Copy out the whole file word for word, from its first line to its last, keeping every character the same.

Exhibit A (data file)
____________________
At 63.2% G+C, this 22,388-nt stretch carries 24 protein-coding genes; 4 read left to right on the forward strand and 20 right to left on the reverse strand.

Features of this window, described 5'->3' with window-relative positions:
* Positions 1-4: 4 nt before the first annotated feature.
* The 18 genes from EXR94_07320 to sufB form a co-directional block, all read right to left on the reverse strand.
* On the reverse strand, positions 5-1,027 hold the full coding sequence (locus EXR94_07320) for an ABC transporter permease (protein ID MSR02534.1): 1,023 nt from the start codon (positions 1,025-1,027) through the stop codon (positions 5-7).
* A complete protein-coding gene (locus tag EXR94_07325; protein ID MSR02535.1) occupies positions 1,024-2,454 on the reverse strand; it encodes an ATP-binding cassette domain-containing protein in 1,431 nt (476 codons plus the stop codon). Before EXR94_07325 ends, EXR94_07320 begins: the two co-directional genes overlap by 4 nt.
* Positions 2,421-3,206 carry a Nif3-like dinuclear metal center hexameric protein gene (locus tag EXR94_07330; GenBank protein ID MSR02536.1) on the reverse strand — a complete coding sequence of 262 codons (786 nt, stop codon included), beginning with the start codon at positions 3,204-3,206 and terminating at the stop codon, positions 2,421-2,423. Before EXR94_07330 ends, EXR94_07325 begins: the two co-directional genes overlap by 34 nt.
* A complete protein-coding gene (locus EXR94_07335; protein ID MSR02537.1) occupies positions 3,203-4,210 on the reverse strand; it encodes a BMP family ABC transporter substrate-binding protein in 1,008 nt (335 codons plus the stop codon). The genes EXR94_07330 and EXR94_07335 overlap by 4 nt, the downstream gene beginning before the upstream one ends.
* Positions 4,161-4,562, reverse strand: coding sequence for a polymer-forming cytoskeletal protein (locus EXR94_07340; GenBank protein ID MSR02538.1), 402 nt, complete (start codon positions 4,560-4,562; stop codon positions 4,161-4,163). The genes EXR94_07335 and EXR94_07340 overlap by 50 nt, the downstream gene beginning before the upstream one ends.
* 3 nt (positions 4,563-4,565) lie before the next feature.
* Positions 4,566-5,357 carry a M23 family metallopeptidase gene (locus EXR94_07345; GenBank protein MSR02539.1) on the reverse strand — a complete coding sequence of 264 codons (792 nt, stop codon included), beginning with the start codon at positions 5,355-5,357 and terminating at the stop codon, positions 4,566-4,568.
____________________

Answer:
At 63.2% G+C, this 22,388-nt stretch carries 24 protein-coding genes; 4 read left to right on the forward strand and 20 right to left on the reverse strand.

Features of this window, described 5'->3' with window-relative positions:
* Positions 1-4: 4 nt before the first annotated feature.
* The 18 genes from EXR94_07320 to sufB form a co-directional block, all read right to left on the reverse strand.
* On the reverse strand, positions 5-1,027 hold the full coding sequence (locus EXR94_07320) for an ABC transporter permease (protein ID MSR02534.1): 1,023 nt from the start codon (positions 1,025-1,027) through the stop codon (positions 5-7).
* A complete protein-coding gene (locus tag EXR94_07325; protein ID MSR02535.1) occupies positions 1,024-2,454 on the reverse strand; it encodes an ATP-binding cassette domain-containing protein in 1,431 nt (476 codons plus the stop codon). Before EXR94_07325 ends, EXR94_07320 begins: the two co-directional genes overlap by 4 nt.
* Positions 2,421-3,206 carry a Nif3-like dinuclear metal center hexameric protein gene (locus tag EXR94_07330; GenBank protein ID MSR02536.1) on the reverse strand — a complete coding sequence of 262 codons (786 nt, stop codon included), beginning with the start codon at positions 3,204-3,206 and terminating at the stop codon, positions 2,421-2,423. Before EXR94_07330 ends, EXR94_07325 begins: the two co-directional genes overlap by 34 nt.
* A complete protein-coding gene (locus EXR94_07335; protein ID MSR02537.1) occupies positions 3,203-4,210 on the reverse strand; it encodes a BMP family ABC transporter substrate-binding protein in 1,008 nt (335 codons plus the stop codon). The genes EXR94_07330 and EXR94_07335 overlap by 4 nt, the downstream gene beginning before the upstream one ends.
* Positions 4,161-4,562, reverse strand: coding sequence for a polymer-forming cytoskeletal protein (locus EXR94_07340; GenBank protein ID MSR02538.1), 402 nt, complete (start codon positions 4,560-4,562; stop codon positions 4,161-4,163). The genes EXR94_07335 and EXR94_07340 overlap by 50 nt, the downstream gene beginning before the upstream one ends.
* 3 nt (positions 4,563-4,565) lie before the next feature.
* Positions 4,566-5,357 carry a M23 family metallopeptidase gene (locus EXR94_07345; GenBank protein MSR02539.1) on the reverse strand — a complete coding sequence of 264 codons (792 nt, stop codon included), beginning with the start codon at positions 5,355-5,357 and terminating at the stop codon, positions 4,566-4,568.